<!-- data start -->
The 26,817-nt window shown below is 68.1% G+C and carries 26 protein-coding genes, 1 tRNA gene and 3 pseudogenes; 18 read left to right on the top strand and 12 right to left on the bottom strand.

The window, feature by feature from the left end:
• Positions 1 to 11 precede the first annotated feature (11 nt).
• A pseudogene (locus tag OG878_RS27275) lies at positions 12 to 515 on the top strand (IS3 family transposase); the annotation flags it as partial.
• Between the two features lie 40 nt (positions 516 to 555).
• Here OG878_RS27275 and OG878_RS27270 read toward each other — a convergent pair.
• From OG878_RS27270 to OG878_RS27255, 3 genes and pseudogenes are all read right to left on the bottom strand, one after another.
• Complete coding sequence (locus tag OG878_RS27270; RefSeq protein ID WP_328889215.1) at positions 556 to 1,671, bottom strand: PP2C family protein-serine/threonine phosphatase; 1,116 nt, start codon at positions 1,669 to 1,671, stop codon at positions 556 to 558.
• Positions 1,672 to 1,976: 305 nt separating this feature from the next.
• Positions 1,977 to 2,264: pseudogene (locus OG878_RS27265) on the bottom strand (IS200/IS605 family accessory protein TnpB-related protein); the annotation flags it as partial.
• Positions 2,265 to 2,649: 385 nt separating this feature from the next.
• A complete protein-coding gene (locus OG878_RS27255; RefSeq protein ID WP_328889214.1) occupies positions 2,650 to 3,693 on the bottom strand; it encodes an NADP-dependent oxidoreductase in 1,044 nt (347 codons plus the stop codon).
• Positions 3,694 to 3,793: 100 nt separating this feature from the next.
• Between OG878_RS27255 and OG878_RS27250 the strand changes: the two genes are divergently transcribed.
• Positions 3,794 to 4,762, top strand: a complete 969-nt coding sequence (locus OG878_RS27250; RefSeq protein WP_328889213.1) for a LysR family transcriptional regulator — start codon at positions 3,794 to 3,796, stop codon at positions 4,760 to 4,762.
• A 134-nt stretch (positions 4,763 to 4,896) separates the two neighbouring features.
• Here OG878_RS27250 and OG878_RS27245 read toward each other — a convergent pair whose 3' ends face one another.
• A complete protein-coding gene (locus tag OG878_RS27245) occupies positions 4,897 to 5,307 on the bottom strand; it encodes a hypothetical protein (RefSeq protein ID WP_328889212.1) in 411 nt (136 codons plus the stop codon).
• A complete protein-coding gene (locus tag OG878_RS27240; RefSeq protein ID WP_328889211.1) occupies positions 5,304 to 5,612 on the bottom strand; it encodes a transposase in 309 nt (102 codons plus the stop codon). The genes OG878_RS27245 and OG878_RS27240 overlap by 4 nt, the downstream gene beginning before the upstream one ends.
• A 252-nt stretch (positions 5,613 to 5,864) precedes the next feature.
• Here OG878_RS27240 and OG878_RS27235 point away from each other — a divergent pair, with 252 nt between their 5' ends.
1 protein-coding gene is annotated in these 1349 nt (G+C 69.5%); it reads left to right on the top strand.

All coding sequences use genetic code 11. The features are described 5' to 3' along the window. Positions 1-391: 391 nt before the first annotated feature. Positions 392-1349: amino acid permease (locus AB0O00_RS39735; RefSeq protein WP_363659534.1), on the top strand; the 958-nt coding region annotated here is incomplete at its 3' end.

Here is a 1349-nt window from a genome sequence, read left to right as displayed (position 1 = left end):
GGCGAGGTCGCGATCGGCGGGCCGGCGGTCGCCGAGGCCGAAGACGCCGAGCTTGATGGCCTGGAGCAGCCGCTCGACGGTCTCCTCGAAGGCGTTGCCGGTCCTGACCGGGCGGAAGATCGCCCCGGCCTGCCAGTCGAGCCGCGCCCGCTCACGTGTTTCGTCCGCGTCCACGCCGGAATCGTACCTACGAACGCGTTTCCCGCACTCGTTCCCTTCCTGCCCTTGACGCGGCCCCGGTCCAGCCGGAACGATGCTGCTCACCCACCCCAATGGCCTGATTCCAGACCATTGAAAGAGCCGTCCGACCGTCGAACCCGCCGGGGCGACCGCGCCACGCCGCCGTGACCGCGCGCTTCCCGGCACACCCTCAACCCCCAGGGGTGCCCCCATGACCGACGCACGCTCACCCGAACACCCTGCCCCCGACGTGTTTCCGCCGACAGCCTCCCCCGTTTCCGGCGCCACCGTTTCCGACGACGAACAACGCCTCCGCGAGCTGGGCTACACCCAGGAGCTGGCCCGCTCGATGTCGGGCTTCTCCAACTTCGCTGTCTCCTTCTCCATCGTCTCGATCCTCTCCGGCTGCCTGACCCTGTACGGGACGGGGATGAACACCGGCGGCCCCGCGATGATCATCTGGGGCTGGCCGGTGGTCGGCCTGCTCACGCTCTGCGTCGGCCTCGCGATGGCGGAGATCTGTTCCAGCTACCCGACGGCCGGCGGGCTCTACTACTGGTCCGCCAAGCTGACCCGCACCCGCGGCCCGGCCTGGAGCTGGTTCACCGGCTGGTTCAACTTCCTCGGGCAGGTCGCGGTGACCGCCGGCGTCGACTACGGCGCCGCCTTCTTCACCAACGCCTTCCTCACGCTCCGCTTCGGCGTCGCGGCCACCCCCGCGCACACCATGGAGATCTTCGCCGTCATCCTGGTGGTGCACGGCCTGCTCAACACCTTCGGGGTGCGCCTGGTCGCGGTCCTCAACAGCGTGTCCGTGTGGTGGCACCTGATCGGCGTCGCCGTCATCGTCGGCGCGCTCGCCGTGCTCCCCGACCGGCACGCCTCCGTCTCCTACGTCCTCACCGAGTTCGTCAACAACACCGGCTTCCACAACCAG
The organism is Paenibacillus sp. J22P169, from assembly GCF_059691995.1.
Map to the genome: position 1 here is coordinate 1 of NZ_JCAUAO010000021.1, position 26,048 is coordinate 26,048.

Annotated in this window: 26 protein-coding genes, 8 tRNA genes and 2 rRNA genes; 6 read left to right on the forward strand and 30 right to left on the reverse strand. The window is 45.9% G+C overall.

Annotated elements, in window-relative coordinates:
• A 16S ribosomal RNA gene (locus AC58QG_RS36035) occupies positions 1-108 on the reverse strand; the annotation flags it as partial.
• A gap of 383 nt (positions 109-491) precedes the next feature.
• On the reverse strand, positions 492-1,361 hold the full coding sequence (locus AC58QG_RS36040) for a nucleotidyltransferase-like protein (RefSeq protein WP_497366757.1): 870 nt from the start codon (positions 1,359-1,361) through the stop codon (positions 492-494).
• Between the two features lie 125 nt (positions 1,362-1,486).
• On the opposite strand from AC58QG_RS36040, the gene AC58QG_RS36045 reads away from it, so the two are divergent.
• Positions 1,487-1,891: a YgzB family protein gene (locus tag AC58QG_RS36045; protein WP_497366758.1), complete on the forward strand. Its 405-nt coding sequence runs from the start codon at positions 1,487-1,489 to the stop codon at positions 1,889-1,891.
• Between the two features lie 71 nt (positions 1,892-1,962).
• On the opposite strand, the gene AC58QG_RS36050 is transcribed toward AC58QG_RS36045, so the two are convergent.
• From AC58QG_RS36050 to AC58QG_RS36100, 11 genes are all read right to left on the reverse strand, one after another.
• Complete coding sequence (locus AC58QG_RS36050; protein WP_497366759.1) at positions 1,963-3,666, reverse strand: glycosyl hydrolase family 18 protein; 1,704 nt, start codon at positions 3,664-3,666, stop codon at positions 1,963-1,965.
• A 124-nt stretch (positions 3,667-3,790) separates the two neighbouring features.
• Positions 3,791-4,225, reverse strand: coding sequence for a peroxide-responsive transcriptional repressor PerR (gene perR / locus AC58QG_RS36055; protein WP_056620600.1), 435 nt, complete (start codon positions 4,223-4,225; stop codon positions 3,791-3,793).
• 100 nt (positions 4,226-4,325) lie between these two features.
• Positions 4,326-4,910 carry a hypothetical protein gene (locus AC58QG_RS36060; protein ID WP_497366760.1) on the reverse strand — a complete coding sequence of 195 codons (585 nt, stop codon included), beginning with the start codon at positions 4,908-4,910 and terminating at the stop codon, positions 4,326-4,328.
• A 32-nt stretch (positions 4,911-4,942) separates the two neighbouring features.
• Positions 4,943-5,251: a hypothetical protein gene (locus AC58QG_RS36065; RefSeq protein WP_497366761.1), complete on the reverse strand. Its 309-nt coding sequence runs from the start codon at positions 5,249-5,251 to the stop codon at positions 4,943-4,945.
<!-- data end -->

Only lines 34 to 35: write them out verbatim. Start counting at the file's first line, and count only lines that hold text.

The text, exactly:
• On the opposite strand from AC58QG_RS36040, the gene AC58QG_RS36045 reads away from it, so the two are divergent.
• Positions 1,487-1,891: a YgzB family protein gene (locus tag AC58QG_RS36045; protein WP_497366758.1), complete on the forward strand. Its 405-nt coding sequence runs from the start codon at positions 1,487-1,489 to the stop codon at positions 1,889-1,891.